Writers' Organizations

Which ones do you belong to and why?

I belong to several.

Mystery Writers of America. I joined long ago when my first book was published--and it wasn't even a mystery. I've maintained my membership through the years. And to be honest, I've kept it mostly because of the prestige associated with it. I've never lived close enough to either the Southern or Northern California chapters to attend any of the events.

Sisters in Crime. I joined the national group year ago, before there were many chapters. I get a lot of information from being on the listserve.

I went to the first get-together where a group of mystery writers gathered together in Fresno to talk about organizing a chapter--now the San Joaquin SinC. I've belonged ever since and do attend meetings whenever I can. I've gotten a lot out of these meetings, besides making many, many friends and hearing lots of interesting speakers, buying lot of author's books, I also got some ideas for books from speakers who were in law enforcement and a dandy idea from a coroner. 

I belong to the L.A. chapter of Sisters in Crime so I could participate in the L.A. Times Book Festival. I've only attended a few meetings because it's so far away, but I do enjoy the newsletter and being on the listserve.

And I'm a member of the Central Coast chapter of Sisters in Crime and have been for a long time. I have many good friends from that group, and hubby and I love going to the coast so join them for a couple of their events a year.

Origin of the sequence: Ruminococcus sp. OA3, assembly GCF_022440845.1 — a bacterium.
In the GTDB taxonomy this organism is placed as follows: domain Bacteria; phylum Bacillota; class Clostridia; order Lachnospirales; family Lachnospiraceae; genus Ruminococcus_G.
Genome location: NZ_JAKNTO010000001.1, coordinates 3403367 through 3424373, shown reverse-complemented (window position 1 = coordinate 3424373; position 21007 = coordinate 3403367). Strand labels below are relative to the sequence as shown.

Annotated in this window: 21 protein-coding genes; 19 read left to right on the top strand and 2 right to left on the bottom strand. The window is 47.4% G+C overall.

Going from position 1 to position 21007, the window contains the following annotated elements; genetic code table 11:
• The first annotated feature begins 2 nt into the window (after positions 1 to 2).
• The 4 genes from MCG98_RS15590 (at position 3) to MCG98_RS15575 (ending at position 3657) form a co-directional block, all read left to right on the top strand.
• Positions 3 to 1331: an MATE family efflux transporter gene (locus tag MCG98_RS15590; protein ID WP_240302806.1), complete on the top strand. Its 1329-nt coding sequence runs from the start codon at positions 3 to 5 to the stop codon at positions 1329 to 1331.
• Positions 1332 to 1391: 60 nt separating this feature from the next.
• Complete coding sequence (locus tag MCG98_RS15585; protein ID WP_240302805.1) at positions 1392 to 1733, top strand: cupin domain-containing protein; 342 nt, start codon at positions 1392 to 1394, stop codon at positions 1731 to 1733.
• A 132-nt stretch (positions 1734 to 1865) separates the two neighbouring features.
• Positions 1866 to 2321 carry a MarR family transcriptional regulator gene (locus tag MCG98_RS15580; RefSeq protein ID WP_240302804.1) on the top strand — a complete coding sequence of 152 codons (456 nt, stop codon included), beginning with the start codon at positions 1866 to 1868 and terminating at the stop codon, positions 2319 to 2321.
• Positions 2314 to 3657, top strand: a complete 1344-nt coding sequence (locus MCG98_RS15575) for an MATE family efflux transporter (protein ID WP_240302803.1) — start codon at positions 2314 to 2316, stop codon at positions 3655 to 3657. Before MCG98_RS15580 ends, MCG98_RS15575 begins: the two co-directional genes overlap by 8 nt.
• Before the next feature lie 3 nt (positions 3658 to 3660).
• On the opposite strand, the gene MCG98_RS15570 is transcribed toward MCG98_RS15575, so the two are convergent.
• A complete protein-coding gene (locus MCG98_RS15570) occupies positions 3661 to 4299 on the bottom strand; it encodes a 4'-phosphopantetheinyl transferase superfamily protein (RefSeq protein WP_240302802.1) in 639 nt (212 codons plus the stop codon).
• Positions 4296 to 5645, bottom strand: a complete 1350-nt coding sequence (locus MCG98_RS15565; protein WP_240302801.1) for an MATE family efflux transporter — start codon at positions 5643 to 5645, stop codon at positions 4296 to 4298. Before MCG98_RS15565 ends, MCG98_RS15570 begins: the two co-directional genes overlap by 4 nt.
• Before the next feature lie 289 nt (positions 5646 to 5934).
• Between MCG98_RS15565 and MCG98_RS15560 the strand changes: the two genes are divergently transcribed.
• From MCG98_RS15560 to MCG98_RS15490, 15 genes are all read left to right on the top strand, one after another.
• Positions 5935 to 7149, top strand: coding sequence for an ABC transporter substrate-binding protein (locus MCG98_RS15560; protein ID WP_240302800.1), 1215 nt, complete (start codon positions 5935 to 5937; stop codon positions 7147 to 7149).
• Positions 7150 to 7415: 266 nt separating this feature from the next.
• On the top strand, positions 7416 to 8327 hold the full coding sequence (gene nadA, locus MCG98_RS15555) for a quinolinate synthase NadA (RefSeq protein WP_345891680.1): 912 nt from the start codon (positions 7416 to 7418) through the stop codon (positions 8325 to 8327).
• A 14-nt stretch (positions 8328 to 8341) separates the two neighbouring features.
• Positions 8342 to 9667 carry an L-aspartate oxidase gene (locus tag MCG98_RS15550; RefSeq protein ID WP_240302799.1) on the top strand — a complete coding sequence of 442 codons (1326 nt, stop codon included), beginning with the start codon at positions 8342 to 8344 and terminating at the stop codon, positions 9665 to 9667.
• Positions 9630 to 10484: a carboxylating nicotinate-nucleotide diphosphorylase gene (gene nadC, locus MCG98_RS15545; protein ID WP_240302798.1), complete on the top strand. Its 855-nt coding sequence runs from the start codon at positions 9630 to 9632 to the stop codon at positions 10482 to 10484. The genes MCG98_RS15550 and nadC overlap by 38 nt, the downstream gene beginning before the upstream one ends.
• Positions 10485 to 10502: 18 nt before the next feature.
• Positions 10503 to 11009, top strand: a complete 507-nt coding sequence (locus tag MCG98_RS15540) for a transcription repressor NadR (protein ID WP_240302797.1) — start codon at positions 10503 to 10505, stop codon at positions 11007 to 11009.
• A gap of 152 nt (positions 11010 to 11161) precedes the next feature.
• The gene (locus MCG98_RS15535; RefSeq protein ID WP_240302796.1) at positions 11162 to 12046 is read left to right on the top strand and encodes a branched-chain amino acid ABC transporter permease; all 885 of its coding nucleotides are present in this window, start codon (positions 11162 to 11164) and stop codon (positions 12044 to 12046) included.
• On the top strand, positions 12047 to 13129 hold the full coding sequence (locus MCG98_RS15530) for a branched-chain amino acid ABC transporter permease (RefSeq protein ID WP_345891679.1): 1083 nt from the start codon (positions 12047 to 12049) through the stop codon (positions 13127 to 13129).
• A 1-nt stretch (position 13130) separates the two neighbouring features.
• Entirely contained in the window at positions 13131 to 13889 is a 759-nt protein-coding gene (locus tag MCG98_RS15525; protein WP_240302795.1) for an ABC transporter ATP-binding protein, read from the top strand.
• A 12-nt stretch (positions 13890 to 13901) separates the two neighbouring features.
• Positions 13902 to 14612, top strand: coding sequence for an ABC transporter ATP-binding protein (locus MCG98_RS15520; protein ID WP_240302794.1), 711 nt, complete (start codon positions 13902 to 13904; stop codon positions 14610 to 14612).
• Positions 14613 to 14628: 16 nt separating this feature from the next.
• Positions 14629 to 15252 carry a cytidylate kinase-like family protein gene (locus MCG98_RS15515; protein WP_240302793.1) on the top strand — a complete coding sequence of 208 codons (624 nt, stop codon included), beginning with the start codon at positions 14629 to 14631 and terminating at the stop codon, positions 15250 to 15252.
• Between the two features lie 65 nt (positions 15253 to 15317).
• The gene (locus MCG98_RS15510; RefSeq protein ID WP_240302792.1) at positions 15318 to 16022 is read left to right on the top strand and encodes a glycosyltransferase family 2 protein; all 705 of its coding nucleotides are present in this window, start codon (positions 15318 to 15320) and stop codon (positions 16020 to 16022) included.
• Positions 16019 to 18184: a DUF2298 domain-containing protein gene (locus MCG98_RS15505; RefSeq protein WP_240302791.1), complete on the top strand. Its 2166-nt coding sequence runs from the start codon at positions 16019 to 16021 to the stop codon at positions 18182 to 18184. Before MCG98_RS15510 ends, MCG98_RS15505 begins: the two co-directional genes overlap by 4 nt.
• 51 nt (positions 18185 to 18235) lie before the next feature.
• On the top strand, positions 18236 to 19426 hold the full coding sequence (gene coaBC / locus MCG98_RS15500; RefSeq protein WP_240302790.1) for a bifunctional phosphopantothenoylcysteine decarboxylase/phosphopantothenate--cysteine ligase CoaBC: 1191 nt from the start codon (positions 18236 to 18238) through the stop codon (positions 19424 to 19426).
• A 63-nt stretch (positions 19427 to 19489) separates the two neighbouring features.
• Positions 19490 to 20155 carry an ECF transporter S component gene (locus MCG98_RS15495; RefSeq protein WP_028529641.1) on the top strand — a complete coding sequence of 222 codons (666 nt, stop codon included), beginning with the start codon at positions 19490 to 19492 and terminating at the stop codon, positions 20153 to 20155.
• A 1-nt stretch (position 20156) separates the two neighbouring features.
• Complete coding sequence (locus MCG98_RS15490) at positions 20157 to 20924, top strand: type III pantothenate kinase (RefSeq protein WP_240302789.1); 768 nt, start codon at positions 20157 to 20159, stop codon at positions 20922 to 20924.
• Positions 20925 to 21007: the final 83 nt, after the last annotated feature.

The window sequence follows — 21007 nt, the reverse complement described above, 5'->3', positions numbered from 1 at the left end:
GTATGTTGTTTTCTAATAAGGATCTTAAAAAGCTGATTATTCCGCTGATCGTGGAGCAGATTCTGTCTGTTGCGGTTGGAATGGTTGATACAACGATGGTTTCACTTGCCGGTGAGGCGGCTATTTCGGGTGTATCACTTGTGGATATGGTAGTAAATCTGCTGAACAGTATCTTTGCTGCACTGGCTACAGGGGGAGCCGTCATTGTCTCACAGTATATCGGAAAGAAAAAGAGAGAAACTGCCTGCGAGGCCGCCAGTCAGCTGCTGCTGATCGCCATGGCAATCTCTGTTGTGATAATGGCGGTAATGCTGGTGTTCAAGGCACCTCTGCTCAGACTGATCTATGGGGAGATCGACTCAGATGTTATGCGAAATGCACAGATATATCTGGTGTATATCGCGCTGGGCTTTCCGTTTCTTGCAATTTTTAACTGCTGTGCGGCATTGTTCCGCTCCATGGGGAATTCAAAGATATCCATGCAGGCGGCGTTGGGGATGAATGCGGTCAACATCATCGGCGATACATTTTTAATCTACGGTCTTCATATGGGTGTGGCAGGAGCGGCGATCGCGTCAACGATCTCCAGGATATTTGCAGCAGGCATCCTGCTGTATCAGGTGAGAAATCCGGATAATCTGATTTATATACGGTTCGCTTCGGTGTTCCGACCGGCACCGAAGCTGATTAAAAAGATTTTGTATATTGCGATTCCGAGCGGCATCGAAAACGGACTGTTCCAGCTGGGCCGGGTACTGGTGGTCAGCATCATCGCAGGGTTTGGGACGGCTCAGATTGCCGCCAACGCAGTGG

I've been a member of Epic for many, many years, way back when no one understood or really knew anything about ebooks. I've been to many Epicons and not only learned a lot but had a great time attending. Unfortunately, air travel has become difficult for me and probably will not got to many more.

PSWA (Public Safety Writers Association) is a favorite because the group is mainly made up of many types of law enforcement and other public safety people who write--and a few of us mystery writers who like to pick their brains and hang out with them. Their listserve is wonderful, a place where you can ask all sorts of questions and get many answers. I was the program chair for the conference for many years, now I'm the newsletter editor.

And probably the most helpful is the critique group that I belong too. This group is invaluable to me and what I consider to be my first editor. Of course they've all become friends too.

Now, you answer my questions and be sure to tell me why you belong to whatever groups.

Marilyn

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